Sunday, June 22, 2014

Husband: Hey, have you ever seen lightning strike the ground?
Wyf: No... but it just happened in my book. In fact a horse was killed.
H: What?! So many things happen in these books!
W: Oh yeah...  also people keep having sex and breast milk goes everywhere...
H: Either one of those events is enough for a whole book!!
W: A Horse Gets Struck By Lightning.
H: In a John Updike novel you would just have a hundred pages of wandering around, then the protagonist would have sex and breast milk would get on him, and then he'd question his existence and it would be over.
W: Don't worry, there's some of that too. Plus she has sex with the king of France.
Mothers will plan on having their way and only their way, when in ghostly form and when killed by their sons.

-Stunning finale to a student's essay on the Oresteia, which I just dug up

Friday, June 20, 2014

Love songs

Here are some songs that have been stuck in my head as I search for lullabies. They're songs that I've always liked, but now they mean more to me than they did before.

I've seen you laugh at nothing at all
I've seen you sadly weeping
The sweetest thing I ever saw
Was you asleep and dreaming

Well you may not be beautiful
But it's not for me to judge
I don't know if you're beautiful
Because I love you too much

But of all these friends and lovers
There is no one compares with you
And these memories lose their meaning
When I think of love as something new
Though I know I'll never lose affection
For people and things that went before
I know I'll often stop and think about them
In my life I love you more
The first time ever I saw your face
I thought the sun rose in your eyes
And the moon and the stars were the gifts you gave
To the dark and the end of the skies

And the first time ever I kissed your mouth
I felt the earth move in my hand
Like the trembling heart of a captive bird
That was there at my command, my love

And the first time ever I lay with you
I felt your heart so close to mine
And I knew our joy would fill the earth
And last, till the end of time, my love

Wednesday, June 18, 2014

choses varieuses

I bought a journal a few days before Scott was born, for the purpose of turning inward and being quiet and thoughtful and stuff in the several weeks I had left before the child arrived and my life changed forever. I think I've written in it three times. One entry just says "It's kind of hard to find time to write with a baby around," and then it stops because the baby woke up.

Tomorrow is the fourth week since his birth, and things still aren't quite back to "normal." My body is basically functional for non-gestational purposes again, barring some weird little quirks like sore knees? Itchy chin? I expected a flabby stomach, bags under my eyes and huge boobs but not an itchy chin (it is a common post-partum complaint, I discovered.) Our sleep patterns will never be the same, but we're settling into some kind of pattern, anyway. Breastfeeding is starting to go well, although Bubby-ji and I still have some very frustrating moments. Walk away from the baby, take a shower or at least a deep breath, try again. He doesn't seem to like it when I try to multitask while nursing, so today, when I nurse, I am shoving away all distractions such as the internet, books, and my cup of coffee. I wonder if it's that my body shifts subtly when I'm looking at something else, or if he can sense in some other way that I'm not thinking about him. In any case, it seems good to return to him.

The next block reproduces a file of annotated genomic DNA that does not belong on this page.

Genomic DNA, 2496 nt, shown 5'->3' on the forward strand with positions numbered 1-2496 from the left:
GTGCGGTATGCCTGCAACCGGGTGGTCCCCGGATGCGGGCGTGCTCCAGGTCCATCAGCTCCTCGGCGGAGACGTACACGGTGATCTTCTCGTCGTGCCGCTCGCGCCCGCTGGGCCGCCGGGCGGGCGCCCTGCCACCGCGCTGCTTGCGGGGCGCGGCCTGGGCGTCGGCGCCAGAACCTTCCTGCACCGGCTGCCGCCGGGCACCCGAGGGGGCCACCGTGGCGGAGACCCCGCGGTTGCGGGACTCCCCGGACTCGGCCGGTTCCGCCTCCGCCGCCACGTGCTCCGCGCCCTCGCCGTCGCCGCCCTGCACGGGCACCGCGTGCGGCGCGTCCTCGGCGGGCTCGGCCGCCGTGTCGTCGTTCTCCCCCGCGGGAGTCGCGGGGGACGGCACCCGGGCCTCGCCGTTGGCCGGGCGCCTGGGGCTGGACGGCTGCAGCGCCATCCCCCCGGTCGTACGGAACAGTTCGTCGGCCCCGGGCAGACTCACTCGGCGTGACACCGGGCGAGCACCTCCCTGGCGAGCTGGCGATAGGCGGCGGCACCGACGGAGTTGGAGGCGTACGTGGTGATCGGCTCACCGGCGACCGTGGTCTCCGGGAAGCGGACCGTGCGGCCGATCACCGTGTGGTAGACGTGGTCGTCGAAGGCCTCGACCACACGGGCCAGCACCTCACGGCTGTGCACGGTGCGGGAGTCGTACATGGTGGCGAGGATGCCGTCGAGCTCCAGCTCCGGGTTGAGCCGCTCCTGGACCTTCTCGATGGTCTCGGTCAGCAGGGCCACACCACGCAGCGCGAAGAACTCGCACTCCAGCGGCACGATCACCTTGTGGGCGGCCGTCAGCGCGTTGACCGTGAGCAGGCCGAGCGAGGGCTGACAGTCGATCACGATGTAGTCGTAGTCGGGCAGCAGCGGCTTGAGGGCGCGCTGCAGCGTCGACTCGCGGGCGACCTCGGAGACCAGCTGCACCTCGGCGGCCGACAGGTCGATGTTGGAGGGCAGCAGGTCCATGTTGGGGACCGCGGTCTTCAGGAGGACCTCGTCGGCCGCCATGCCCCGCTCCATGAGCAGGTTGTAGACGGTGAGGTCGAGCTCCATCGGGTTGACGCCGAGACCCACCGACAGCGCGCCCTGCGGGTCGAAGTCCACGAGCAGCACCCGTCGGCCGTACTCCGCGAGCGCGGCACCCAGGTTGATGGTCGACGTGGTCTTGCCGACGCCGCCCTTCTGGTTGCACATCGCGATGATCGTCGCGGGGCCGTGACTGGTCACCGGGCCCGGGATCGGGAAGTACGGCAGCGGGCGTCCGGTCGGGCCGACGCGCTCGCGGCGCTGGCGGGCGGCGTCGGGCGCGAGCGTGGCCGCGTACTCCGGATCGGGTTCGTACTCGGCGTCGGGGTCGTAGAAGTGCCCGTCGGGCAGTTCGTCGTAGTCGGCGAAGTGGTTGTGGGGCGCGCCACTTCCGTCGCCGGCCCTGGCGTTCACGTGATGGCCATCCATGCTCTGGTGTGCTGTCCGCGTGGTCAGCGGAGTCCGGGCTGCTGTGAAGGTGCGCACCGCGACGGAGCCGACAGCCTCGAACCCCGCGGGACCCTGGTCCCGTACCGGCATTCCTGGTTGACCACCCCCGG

In addition to the Outlander series, I am reading Black Lamb and Grey Falcon: A Journey Through Yugoslavia by Rebecca West. That may sound random but it is totally awesome. The author documents her trip through the Slav states in 1937, but it's more than just a travel journal. I think the fundamental task of any artist and thinker is to relate the universal to the particular in a way appropriate to the scope, topic, and audience of the work. Dame West glides between these spheres in such a way that each movement is welcome as refreshment, comfort and delight. Of course she relates amusing and poignant anecdotes about people and places, but one never knows when a little vignette will open up into something wide and cosmic. She often reads little details as symbols (for example, she and her husband find a Slavic fairy tale a telling statement of Slavic attitudes toward government) but never too neatly. The history of Western European imperialism in Eastern Europe is woven deeply into even her minute observations because she is not only a very perceptive novelist, but a well educated woman with a long view of things.

Virginia Woolf notes, with Coleridge, in A Room of One's Own that a great mind is androgynous, that the sexes are unselfconsciously united in someone like Shakespeare, Shelley, or Keats. 

...when one takes a sentence of Coleridge into the mind, it explodes and gives birth to all kinds of other ideas, and that is the only sort of writing of which one can say that it has the secret of perpetual life. 

Ever since I read that I've been on the lookout for androgynous minds. I feel a little shy about actually bestowing such a compliment on anyone, but instead I take it as an ideal by which I measure all artists. And I think that Rebecca West measures up very well.

Now my baby is pooping and crying. So much for a room of my own!